Ariel Gordon, Stowaway

Oh god, Ariel Gordon is going to email me. And I just don't know what she's going to say.

Quite simply, I felt conflicted about Ariel Gordon’s Stowaways.

On a per-page basis, I felt myself more at home here than in most poetry books I've read in the last few years, more comfortable especially with the voice and the store of images. In the end, though, I just don't know what I think of it overall. Do I distrust funny, which is all over this book? Probably: I’m not sure how to weigh humour. Do I overvalue the complicated, which this book isn’t? Probably: but I don't particular enjoy overtly complicated poetry.

When I came back again to the book, I felt like Stowaways showed more inconsistency than it should. It may be simply that Gordon's going after enough different targets and goals that I'm not quite keeping up, but I'm not sure it's a collection so much as it is a book of separate poems. Still, at its best, there’s a sly and telling humour to Gordon’s verse that I very much appreciate:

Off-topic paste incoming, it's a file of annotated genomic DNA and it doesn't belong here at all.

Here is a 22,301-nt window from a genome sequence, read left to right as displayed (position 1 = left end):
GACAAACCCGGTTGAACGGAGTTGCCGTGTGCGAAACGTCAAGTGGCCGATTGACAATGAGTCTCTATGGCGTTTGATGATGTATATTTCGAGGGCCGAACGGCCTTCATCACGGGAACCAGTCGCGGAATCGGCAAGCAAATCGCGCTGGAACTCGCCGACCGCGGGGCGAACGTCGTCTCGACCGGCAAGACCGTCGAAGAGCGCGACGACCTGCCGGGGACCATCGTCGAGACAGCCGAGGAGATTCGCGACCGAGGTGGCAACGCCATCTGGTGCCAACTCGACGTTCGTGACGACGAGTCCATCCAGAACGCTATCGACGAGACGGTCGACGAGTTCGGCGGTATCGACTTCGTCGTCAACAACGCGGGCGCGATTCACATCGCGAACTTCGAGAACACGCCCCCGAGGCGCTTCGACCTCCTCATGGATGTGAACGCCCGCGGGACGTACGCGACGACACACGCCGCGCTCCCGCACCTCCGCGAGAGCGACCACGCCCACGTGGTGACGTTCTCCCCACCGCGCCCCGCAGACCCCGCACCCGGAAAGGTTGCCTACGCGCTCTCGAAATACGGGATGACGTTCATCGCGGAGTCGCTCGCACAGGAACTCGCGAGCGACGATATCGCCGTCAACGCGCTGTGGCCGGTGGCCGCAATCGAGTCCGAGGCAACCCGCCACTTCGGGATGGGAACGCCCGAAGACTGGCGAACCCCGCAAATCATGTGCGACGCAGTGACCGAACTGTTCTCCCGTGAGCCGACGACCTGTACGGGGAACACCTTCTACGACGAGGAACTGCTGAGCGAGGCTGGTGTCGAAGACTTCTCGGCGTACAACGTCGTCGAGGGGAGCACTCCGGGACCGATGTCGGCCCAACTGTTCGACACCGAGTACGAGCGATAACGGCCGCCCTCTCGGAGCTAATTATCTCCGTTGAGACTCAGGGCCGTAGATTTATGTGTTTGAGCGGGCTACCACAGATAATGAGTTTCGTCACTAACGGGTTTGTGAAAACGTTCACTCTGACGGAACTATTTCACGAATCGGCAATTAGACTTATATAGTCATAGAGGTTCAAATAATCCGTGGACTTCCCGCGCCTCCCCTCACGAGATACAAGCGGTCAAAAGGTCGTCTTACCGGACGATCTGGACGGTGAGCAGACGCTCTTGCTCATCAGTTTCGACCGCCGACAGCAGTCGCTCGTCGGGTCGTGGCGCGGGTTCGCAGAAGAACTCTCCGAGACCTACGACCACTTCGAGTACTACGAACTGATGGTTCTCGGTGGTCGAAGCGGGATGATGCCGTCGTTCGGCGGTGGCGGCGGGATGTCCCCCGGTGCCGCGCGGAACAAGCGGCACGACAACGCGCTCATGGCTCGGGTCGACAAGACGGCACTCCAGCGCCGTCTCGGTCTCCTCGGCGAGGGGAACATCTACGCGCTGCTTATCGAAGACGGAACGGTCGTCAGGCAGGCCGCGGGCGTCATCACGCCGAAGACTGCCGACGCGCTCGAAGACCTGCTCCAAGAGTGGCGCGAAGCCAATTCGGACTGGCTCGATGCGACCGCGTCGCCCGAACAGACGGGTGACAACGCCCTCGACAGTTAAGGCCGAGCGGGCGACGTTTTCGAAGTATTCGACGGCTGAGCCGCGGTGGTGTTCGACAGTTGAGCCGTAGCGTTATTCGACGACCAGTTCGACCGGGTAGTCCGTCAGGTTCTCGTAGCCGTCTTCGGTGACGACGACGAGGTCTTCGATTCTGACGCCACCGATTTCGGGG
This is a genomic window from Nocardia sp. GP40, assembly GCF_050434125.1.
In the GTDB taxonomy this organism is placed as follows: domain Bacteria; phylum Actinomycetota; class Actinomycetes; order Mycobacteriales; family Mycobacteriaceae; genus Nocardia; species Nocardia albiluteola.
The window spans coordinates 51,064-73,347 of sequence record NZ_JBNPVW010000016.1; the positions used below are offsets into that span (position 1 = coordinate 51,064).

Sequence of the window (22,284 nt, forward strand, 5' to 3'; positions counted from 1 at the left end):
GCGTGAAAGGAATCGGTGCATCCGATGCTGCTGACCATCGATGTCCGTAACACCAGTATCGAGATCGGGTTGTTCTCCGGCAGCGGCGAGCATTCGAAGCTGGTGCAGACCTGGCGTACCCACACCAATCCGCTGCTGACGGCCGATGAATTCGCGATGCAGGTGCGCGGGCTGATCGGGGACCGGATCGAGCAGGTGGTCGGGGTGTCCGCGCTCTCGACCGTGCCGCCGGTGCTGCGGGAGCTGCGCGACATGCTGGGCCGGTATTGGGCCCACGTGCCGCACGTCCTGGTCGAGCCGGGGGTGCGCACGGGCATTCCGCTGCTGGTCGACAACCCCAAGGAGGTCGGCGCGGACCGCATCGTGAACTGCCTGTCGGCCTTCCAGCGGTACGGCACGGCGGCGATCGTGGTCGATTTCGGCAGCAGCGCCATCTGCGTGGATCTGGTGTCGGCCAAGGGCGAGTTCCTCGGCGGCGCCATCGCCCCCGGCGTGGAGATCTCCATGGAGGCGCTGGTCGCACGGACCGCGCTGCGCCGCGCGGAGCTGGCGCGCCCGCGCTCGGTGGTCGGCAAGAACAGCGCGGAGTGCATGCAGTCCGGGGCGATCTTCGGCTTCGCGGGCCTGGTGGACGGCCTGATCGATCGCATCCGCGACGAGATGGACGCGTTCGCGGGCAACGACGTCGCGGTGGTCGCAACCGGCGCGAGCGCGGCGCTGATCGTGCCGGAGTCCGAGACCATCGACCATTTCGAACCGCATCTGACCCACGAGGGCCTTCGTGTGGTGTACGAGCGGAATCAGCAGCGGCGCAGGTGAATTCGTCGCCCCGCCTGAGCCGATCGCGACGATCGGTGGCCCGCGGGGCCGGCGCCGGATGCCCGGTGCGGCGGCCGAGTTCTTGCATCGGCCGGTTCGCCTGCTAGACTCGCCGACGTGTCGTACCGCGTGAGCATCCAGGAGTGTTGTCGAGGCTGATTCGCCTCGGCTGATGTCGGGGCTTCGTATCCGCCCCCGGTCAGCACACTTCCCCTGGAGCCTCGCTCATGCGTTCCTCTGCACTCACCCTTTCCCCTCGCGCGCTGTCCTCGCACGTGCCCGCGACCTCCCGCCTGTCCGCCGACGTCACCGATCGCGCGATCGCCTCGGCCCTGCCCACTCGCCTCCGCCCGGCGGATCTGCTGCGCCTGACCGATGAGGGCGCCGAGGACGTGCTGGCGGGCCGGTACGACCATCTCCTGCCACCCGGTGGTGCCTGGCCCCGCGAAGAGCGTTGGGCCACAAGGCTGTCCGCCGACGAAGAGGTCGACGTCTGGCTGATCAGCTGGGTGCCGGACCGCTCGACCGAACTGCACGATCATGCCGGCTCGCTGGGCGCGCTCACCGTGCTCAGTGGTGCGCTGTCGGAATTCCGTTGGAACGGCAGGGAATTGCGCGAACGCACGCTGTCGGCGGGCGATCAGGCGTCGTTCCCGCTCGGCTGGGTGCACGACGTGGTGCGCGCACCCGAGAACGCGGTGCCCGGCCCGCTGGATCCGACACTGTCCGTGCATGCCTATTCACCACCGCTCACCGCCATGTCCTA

how the word wild has begun to beg,
as a half-starved
bear begs: defeated, but with one eye
on the toddlers
& lap dogs.
(“How to Survive in the Woods,” p.58)
As much as I enjoyed the separate poems, I wanted more from Stowaways, and I hope that Ariel Gordon will achieve even more with her next collection. I'm planning on buying that one as well, and I hope you do, too.


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